Bisbee, Arizona, October 6, 2016 (Newswire.com) - In a recent public debate candidate, Jason Lindstrom (D), reinforced his commitment to wearing a body camera for his term. Although senators recently weighed the use of body cameras by police officers, if Lindstrom is elected this would mark the first known case of a political figure using such a device.
When questioned by the moderator about the legality of wearing a camera during the legislative session Lindstrom responded “I’m going to wear it wherever I can…but if someone tells me I can’t…they’re going to be on camera telling me that I can’t…and as a public we can decide whether or not we need to change that.” Lindstrom continued “…I’m also going to talk to you about that reason and decide if that’s something that needs to change, because I’m your representative. Is there something they’re telling me that they don’t want you to hear? I hope not, and I hope there is nothing I’m saying that I wouldn’t want you to hear as well. I think we all need to be participants in the system as it was designed.”
"I'm going to wear it wherever I can…but if someone tells me I can't…they're going to be on camera telling me that I can't…and as a public we can decide whether or not we need to change that."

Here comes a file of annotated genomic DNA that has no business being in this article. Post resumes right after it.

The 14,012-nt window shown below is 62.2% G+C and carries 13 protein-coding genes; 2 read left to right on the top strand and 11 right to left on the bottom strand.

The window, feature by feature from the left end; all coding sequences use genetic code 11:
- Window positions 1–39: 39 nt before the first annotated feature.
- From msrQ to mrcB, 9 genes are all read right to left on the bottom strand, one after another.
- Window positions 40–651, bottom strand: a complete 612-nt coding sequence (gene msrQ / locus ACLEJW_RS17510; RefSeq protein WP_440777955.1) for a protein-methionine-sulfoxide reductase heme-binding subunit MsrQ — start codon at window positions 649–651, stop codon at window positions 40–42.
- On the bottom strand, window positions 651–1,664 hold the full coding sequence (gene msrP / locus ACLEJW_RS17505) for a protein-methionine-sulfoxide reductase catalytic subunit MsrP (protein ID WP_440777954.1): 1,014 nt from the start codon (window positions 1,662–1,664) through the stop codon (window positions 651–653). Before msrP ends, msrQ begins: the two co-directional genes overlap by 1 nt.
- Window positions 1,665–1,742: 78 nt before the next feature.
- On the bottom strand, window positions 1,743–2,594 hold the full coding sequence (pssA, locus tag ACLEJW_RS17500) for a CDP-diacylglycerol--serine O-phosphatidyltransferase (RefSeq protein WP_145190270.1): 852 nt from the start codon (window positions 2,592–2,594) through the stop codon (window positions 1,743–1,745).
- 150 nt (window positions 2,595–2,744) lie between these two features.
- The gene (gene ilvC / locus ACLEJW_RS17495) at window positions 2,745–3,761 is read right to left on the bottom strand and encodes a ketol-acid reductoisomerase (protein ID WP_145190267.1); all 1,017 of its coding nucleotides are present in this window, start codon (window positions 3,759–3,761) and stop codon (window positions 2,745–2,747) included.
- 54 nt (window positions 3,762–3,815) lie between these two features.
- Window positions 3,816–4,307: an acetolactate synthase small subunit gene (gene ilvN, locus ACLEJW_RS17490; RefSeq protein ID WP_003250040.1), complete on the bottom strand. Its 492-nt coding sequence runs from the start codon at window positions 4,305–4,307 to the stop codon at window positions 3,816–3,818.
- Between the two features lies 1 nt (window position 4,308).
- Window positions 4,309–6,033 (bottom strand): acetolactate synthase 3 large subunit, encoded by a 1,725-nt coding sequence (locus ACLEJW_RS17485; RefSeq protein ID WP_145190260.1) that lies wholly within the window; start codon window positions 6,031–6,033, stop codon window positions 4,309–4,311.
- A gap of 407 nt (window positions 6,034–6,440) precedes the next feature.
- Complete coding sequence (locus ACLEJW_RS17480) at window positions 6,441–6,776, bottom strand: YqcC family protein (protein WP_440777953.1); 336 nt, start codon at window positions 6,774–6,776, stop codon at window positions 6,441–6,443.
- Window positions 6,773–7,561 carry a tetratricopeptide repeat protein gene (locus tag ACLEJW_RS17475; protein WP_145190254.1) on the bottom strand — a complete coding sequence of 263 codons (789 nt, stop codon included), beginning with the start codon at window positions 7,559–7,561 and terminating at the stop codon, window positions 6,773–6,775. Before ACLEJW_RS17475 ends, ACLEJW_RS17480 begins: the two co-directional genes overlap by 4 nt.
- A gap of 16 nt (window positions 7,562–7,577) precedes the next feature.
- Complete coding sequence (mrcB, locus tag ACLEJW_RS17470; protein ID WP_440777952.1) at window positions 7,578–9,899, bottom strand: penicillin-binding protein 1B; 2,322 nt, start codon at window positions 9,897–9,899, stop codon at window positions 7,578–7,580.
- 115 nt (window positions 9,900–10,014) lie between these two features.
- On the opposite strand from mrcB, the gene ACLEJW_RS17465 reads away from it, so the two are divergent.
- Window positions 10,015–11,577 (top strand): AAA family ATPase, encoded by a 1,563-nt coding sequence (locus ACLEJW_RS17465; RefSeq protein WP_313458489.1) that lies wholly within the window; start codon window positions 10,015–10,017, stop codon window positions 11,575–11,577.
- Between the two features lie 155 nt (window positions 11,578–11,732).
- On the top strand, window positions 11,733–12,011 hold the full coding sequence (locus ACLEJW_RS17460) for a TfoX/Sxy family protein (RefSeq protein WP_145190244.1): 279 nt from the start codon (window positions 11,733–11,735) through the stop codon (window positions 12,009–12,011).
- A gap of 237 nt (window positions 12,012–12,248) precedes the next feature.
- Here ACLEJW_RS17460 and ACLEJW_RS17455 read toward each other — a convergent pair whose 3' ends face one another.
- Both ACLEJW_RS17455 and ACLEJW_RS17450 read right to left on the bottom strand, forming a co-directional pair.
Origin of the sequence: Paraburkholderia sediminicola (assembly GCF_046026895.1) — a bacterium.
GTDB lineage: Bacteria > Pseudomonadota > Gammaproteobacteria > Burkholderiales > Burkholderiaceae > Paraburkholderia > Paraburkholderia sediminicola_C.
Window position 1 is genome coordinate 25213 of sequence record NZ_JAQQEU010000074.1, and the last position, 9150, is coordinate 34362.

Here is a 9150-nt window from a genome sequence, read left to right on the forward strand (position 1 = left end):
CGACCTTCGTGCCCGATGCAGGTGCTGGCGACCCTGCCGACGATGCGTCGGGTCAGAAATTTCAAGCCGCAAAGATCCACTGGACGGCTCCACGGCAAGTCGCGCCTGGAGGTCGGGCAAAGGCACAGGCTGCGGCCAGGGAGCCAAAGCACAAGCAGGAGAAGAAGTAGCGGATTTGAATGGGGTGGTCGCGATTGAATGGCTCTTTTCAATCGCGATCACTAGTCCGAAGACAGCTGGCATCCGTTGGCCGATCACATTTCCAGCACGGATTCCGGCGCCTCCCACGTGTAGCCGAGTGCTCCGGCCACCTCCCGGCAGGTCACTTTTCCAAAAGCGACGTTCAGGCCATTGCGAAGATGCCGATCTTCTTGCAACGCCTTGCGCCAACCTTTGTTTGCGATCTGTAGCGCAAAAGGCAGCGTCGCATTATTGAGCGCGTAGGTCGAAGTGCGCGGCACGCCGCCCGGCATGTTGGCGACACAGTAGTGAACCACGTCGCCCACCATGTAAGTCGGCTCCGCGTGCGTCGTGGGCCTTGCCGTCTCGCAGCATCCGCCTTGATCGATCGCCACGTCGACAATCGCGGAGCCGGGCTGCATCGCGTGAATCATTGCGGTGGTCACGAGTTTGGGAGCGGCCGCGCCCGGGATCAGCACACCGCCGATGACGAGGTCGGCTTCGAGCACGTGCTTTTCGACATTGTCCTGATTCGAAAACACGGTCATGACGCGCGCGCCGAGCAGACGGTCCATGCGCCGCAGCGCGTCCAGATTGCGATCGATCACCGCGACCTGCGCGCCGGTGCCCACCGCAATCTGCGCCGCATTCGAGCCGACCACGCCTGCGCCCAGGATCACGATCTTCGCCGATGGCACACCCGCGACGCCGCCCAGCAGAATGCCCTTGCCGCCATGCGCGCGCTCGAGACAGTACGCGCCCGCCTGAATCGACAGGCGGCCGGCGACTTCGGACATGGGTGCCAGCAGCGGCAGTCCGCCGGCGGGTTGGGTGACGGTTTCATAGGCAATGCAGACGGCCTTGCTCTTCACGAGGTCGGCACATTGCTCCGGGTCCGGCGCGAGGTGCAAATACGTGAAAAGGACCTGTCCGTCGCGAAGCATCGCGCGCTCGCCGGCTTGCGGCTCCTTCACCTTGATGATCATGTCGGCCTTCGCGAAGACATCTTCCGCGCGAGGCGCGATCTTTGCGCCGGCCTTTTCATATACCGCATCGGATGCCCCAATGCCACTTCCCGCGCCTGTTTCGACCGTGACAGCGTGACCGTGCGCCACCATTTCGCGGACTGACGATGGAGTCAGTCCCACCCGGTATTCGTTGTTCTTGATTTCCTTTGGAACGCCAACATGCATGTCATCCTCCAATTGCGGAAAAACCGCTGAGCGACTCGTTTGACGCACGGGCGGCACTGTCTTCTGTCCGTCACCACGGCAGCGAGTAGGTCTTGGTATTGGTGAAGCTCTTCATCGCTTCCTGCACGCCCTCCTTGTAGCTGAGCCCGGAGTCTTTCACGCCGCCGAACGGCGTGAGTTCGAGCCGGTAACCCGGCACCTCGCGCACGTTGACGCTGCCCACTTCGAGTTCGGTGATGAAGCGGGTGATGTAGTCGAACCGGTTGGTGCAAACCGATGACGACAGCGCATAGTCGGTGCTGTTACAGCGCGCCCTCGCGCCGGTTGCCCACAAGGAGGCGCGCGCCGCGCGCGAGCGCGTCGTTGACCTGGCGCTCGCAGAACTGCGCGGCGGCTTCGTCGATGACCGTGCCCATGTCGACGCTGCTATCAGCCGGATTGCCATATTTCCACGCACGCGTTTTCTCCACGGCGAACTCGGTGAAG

Jason Lindstrom , AZ House of Representatives Candidate (D)
Lindstrom is a public attorney whose campaign has been focused on transparency and challenging what he deems as unnecessarily complex and confusing legislation serving private rather than public interests. Lindstrom raised concerns about political corruption and overreaching influence of lobbyists, believing that body cameras on public figures can not only deter such behavior, but can also help restore faith in honest politicians amongst an increasingly cynical public. Lindstrom stated “…most people don’t understand a lot of the stuff that is happening in their government, it’s not transparent. If we don’t have a transparent government, then everything we do, as attempted participants, is kind of pretending. We’re voting on things we don’t understand...why do we have a 20-page bill when what we really want to accomplish can probably be done in one page?” Lindstrom’s unorthodox approach to transparency seems to be resonating with voters and may set an interesting precedent for future public figures in a digital age.
About Jason Lindstrom
Jason Lindstrom is a criminal prosecutor in Cochise County running for Arizona House of Representatives District 14. Lindstrom also teaches Judicial Process and Professional Ethics at the University of Arizona. See the debate on YouTube at https://youtu.be/LvO5DMsv_fo?t=43m45s more information about him can be found at www.JasonLindstrom.org. Jason (520) 234-5518, Michael (520) 906-7175